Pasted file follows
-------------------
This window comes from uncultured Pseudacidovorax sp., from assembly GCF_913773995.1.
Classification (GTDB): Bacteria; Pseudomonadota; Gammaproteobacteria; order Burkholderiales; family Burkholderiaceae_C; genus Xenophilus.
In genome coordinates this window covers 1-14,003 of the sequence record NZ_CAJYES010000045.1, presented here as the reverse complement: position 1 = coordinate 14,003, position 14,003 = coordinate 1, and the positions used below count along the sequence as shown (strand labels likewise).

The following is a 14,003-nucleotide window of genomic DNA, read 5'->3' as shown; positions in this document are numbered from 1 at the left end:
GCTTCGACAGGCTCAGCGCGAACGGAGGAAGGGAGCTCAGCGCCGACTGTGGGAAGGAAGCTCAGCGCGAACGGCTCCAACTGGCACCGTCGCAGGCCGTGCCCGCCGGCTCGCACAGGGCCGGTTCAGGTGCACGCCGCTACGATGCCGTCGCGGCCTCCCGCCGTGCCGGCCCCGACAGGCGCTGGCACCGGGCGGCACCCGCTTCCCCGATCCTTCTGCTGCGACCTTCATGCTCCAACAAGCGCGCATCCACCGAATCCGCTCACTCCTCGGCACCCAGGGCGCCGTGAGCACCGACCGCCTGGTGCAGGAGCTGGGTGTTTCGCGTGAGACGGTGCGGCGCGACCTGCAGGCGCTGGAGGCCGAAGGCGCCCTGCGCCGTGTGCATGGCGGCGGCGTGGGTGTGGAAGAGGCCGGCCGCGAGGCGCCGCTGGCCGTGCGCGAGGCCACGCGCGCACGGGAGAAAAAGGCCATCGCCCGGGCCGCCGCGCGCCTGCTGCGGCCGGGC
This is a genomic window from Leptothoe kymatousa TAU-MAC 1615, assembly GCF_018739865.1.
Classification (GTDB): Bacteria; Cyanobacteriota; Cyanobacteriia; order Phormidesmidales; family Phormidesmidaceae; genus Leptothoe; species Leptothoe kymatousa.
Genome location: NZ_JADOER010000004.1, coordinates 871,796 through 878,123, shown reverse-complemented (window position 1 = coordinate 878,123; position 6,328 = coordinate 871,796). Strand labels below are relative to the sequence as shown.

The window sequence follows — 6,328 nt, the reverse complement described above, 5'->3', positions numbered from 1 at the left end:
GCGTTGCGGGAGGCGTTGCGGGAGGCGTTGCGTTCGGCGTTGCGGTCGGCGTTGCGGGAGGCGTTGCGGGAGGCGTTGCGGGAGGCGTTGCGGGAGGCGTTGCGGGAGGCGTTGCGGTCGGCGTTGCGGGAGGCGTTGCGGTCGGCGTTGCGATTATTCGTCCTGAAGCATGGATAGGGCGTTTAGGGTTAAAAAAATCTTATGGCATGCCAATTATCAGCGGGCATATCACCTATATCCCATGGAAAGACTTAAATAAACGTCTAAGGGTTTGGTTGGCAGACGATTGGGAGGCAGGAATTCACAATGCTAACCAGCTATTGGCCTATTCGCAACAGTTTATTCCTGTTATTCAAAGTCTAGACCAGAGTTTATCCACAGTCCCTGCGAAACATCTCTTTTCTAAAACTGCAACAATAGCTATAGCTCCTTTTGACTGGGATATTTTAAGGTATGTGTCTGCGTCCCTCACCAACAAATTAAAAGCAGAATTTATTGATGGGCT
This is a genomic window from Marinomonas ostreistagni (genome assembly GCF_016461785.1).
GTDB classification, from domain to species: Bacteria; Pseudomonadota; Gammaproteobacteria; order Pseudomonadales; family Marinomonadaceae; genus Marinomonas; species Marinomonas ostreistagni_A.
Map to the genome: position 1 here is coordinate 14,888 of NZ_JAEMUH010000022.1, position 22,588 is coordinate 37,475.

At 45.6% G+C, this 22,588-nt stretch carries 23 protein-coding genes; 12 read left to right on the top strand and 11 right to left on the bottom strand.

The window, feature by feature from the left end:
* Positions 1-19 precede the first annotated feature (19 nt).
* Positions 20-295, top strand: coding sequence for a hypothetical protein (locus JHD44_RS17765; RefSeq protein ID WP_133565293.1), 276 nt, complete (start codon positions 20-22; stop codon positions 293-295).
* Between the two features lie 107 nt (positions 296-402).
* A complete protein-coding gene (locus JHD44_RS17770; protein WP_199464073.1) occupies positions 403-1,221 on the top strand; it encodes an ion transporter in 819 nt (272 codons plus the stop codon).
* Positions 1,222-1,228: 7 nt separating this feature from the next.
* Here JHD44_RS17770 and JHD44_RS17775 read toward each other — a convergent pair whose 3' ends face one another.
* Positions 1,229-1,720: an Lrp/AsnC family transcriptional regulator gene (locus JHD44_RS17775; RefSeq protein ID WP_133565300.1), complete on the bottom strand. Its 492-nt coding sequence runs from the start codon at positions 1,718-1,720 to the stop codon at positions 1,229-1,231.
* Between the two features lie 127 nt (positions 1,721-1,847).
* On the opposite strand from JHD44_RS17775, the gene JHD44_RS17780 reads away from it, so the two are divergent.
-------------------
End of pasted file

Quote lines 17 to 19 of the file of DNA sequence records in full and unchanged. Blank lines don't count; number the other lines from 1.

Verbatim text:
* Positions 20-295, top strand: coding sequence for a hypothetical protein (locus JHD44_RS17765; RefSeq protein ID WP_133565293.1), 276 nt, complete (start codon positions 20-22; stop codon positions 293-295).
* Between the two features lie 107 nt (positions 296-402).
* A complete protein-coding gene (locus JHD44_RS17770; protein WP_199464073.1) occupies positions 403-1,221 on the top strand; it encodes an ion transporter in 819 nt (272 codons plus the stop codon).